Acrylic Robotics, a pioneering art-tech start-up based in Montreal, is revolutionizing the landscape of visual arts by facilitating painters to reproduce their masterpieces at scale. This breakthrough is made possible by combining the cutting-edge fields of robotics and artificial intelligence.
The brainchild behind this innovation is Chloe Ryan, an independent artist with a mechanical engineering degree from McGill University and the CEO of Acrylic Robotics. Driven by the keen observation that unlike other art forms, painters lack the means to readily reproduce their work, she started her venture with an aim to fill this gap.
Ryan underscored that while writers have moved beyond manually copying manuscripts, therefore amplifying their reader reach, artists are still bound by the quantity of their original paintings. Drawing from her own need, Ryan initially created a robot that aided her in painting more rapidly. However, the epiphany of making this technology available to the global artist community led her to conceptualize this into a full-fledged company.
Ryan’s innovative journey was guided by a clear question: “How do we enable independent artists to create painted art at scale, and make fine arts more accessible?” The solution came in the shape of a digital platform where artists can record every single brush stroke. This user-friendly system can be accessed on laptops or tablets from anywhere across the globe.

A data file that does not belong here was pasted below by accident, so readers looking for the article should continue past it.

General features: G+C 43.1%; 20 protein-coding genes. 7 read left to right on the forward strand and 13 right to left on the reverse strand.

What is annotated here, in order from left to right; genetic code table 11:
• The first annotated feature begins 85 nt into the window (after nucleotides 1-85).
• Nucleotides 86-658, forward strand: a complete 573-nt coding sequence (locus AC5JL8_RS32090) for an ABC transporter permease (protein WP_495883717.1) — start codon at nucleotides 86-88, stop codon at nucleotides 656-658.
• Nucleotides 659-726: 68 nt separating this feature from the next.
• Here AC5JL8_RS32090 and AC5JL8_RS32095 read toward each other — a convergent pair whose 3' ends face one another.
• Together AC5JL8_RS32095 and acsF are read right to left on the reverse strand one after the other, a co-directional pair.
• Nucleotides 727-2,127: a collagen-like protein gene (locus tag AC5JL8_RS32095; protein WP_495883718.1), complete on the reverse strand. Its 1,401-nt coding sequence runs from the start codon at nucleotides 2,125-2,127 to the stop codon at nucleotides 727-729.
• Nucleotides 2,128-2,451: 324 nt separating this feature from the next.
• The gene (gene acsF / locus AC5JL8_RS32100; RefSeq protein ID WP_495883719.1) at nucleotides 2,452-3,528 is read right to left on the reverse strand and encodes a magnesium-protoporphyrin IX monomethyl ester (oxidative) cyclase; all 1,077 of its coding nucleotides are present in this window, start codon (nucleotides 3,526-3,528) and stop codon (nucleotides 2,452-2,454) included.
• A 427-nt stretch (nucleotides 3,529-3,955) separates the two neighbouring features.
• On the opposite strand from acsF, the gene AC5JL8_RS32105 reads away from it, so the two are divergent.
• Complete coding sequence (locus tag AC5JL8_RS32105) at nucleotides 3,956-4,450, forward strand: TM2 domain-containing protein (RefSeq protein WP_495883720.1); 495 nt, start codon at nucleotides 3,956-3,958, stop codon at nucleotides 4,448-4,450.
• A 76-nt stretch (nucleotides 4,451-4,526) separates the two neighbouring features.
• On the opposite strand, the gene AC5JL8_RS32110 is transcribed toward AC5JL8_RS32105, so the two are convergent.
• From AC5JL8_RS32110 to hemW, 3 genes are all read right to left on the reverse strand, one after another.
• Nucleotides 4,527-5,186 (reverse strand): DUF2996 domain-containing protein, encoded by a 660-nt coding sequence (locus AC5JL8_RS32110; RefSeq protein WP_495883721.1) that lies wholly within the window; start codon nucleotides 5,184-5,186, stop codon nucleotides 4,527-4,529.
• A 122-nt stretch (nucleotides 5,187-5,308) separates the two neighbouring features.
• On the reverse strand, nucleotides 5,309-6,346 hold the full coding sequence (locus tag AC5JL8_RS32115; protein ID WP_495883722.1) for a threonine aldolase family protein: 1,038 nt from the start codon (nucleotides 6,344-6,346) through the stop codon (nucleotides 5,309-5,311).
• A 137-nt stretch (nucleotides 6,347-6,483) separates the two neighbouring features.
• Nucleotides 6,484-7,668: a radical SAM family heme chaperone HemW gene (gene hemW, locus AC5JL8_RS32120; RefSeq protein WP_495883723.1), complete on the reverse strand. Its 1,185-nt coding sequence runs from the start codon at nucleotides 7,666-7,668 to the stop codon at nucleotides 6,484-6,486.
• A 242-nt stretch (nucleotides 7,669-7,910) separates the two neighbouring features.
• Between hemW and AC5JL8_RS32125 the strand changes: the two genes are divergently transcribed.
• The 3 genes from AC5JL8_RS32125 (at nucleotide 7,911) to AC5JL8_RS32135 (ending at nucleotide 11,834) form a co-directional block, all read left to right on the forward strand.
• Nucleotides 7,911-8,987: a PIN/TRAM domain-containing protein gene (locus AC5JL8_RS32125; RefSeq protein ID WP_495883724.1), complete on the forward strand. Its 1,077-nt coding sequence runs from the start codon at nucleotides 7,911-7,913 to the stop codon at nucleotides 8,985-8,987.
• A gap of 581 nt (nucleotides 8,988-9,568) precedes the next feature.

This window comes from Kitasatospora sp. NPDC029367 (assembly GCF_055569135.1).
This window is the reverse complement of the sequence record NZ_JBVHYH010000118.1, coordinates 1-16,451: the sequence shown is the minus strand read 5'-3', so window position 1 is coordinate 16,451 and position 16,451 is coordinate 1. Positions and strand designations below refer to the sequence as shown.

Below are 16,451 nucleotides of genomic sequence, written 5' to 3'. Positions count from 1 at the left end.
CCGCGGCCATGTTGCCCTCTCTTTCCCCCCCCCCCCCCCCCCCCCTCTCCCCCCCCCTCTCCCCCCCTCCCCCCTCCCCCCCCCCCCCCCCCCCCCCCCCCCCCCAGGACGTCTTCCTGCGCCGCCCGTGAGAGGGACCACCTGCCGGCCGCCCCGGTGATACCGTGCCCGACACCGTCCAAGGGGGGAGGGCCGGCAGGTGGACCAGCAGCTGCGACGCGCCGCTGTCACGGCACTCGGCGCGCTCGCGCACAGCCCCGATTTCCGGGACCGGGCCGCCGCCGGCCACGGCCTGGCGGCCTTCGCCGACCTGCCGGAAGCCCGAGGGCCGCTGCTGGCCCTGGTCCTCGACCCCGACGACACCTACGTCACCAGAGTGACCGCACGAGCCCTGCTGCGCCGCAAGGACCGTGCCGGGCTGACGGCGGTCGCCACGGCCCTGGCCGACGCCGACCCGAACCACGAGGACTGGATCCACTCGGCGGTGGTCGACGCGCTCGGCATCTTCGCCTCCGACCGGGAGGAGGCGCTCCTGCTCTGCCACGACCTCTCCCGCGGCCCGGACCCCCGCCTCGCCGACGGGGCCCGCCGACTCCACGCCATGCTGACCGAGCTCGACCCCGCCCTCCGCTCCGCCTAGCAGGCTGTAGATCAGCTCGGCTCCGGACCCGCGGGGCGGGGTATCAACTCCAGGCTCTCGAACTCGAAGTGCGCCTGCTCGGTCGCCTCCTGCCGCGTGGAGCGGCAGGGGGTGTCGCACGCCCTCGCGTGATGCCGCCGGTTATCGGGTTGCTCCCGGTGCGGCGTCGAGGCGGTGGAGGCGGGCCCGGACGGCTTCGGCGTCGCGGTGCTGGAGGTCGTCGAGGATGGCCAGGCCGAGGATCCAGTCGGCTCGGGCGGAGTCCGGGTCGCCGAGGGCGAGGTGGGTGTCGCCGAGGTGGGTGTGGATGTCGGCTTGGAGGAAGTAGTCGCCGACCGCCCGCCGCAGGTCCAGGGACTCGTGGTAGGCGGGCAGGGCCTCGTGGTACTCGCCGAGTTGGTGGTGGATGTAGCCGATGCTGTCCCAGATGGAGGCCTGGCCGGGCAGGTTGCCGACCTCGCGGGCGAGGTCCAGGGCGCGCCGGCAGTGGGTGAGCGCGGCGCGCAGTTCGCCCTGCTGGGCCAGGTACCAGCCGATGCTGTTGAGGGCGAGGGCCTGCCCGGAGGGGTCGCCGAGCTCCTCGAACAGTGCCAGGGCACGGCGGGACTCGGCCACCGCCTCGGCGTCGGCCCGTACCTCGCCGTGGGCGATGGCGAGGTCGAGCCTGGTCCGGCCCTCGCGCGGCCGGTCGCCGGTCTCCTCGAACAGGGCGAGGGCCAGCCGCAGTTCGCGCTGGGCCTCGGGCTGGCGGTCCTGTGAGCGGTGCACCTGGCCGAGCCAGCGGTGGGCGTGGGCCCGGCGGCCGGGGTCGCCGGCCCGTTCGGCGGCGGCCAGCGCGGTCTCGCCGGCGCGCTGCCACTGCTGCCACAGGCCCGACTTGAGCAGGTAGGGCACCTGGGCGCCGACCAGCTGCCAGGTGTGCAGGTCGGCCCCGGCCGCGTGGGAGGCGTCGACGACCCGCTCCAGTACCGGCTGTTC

After uploading the brushstroke data onto the system, Acrylic robots, equipped with paint brush attachments, replicate the original painting with incredible precision. Ryan elucidated that this technology empowers artists to expand their customer reach by creating limited editions at more affordable prices without compromising their income.
Ryan presented this game-changing robot tech at the Hardware Tech and Founders Showcase, an exhibition in Toronto organized by the founder-support group Journey. The demonstration involved a robotic arm holding a brush, meticulously recreating an image from digitized files onto a blank canvas.
At the event, Acrylic presented two robotically reproduced paintings, two identical images of a lion’s head by the Toronto-based artist Matt Chessco, who collaborated with Acrylic on a pilot project. Visibly the same, a closer examination revealed slight variances in the brush strokes, which Ryan considers an appealing element of their project.
Initially, Ryan believed that near perfection was a prerequisite to appease artists, but subsequent research revealed that artists appreciate a touch of imperfection. Ryan emphasized that minor discrepancies add value as they make the piece feel more unique and meaningful as opposed to mass-produced artwork.
She acknowledged the inevitability of minuscule inconsistencies due to paint mixing and brush dipping. However, she maintains strict quality control, and occasionally some are removed from the released collection. Macroscopically, the aim remains to create near-identical reproductions.